5. Select a handful of high-end electronic items and allow the winners to choose the one he or she would like
  6. Depending on the length of the contest or size of the revenue goal, you may elect to provide a choice between a handful of all-expenses-paid vacations or the latest electronics.

Other forms of competition can include:

  1. Measure for the lowest cumulative total of voids, discounts, overrings, etc., as these can be leading indicators for creating customer dissatisfaction—and theft—helping improve customer service
  2. Measure and reward employee attendance by tracking and rewarding those with no call-ins or absences
  3. Measure manager performance for turnover rates and recognize those doing the best job retaining staff
  4. Use mystery shopper feedback to identify those employees who are delivering exceptional customer service

Regardless of what type of contest and rules you choose to pursue, having the right restaurant reporting solution to help you monitor, measure, and report on any metrics you’ve selected is crucial to delivering timely feedback that, in turn, will help maximize the motivation of your employees and the success of your contests.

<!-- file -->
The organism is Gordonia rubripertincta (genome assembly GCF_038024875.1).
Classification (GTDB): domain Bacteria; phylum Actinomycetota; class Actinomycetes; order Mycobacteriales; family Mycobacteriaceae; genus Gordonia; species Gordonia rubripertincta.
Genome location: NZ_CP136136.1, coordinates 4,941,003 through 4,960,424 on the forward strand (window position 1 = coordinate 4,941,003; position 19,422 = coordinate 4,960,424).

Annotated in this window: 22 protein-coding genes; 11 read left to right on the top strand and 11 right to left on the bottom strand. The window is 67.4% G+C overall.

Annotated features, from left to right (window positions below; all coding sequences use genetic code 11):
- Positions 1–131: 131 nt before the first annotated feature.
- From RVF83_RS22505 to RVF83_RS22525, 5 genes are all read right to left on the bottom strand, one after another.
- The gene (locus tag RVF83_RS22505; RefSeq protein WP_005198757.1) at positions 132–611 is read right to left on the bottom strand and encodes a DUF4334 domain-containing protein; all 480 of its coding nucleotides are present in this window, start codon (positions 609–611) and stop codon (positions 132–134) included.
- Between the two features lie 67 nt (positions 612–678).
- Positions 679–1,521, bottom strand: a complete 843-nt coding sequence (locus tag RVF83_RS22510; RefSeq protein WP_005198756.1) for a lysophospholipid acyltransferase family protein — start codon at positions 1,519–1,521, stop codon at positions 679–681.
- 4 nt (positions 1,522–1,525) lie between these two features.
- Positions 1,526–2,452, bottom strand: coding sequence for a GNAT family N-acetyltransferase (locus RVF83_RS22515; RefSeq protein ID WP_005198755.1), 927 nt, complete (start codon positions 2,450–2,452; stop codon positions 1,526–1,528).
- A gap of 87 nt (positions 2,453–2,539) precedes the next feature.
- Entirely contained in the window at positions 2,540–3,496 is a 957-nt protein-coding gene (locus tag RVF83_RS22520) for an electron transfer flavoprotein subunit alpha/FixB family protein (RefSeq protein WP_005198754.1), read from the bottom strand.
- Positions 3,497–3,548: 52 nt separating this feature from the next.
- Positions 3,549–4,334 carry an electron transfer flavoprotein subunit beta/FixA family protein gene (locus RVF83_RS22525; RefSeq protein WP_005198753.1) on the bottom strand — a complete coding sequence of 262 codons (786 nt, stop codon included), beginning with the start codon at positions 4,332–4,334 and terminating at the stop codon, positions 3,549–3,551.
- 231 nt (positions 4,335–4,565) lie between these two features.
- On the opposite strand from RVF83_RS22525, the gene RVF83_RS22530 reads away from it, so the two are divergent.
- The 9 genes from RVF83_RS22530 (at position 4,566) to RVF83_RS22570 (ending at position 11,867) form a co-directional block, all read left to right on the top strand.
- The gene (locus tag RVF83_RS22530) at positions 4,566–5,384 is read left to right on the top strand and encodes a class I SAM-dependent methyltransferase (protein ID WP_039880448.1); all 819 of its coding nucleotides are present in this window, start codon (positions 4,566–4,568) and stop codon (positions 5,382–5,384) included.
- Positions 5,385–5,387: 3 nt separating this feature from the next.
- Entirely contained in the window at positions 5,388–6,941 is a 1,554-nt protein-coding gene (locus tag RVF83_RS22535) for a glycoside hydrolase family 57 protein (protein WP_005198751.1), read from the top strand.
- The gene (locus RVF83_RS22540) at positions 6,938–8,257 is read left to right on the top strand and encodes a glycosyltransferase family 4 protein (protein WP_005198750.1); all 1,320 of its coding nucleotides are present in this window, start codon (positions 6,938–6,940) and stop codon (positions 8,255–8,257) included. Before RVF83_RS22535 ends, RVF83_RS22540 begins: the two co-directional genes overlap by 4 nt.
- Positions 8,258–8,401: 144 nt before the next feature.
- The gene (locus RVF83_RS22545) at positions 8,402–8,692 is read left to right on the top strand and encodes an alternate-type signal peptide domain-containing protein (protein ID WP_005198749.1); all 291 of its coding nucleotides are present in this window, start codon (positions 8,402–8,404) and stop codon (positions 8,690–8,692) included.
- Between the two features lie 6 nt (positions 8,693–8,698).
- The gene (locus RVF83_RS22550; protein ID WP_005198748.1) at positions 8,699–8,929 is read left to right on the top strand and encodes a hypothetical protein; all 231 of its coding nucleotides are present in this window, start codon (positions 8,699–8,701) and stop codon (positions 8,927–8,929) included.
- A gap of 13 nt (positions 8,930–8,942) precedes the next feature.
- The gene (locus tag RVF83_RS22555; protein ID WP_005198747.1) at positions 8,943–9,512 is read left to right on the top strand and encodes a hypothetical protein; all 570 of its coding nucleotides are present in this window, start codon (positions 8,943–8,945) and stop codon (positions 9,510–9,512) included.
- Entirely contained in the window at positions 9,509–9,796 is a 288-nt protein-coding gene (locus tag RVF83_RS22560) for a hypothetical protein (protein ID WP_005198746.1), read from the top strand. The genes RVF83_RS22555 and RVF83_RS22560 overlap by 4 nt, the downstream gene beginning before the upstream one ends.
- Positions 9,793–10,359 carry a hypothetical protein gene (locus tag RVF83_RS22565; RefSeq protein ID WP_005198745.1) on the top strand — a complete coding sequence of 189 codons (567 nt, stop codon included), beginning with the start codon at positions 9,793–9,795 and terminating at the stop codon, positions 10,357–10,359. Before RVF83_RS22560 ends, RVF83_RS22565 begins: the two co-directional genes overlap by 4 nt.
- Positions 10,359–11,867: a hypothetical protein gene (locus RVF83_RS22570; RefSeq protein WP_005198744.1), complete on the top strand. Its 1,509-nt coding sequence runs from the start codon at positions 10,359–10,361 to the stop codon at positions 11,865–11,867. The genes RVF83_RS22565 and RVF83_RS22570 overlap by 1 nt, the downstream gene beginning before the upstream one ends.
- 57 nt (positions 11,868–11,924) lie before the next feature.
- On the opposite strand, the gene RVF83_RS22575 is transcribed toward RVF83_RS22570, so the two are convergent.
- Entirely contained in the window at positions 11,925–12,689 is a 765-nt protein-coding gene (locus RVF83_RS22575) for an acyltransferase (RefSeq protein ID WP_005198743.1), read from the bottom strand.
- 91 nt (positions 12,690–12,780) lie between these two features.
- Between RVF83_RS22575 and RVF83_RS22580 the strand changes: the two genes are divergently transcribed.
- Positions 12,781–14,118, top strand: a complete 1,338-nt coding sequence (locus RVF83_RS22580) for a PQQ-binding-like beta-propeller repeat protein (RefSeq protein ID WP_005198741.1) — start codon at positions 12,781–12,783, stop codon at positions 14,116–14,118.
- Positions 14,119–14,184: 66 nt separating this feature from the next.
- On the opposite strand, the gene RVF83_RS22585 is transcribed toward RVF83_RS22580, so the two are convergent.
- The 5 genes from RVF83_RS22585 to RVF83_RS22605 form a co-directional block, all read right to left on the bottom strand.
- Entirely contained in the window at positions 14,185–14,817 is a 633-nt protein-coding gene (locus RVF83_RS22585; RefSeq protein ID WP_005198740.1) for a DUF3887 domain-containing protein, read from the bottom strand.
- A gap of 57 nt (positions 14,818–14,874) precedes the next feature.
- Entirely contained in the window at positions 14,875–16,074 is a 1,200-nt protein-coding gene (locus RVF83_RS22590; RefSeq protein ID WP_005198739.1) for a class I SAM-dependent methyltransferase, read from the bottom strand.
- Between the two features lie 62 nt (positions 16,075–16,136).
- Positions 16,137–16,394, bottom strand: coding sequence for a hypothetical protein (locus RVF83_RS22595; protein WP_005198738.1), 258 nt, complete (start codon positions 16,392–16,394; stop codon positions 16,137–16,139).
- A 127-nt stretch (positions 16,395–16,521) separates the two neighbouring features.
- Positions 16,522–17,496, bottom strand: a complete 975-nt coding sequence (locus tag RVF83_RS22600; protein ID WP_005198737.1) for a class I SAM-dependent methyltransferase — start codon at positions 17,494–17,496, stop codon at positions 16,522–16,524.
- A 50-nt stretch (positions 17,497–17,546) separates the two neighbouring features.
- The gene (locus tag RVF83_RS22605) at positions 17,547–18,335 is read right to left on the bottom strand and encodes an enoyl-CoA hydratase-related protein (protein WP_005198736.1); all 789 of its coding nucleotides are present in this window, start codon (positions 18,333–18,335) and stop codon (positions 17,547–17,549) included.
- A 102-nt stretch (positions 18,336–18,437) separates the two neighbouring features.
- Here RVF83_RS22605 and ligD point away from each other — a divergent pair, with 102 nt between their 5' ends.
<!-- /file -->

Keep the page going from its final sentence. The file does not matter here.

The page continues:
With more than 30 years of experience in the restaurant and technology industries, Dave has steered Mirus through its formative years as well as into its current growth phase. Prior to joining Mirus in 2000, Dave delivered more than $500 million in large-scale information services contracts for IBM Global Services. In addition, he previously served as the vice president for information services for the now Dunkin’ Brands, where he managed the information strategies and policies of more than 5,000 Baskin-Robbins and Dunkin’ Donuts locations. Dave holds a B.S. in Business Administration and MBA from Northeastern University.

With prior experience with Dunkin’ Brands and IBM Global Services, Dave Bennett has led Mirus through its formative years and its current growth phase. Dave holds a B.S. in business administration and MBA from Northeastern University.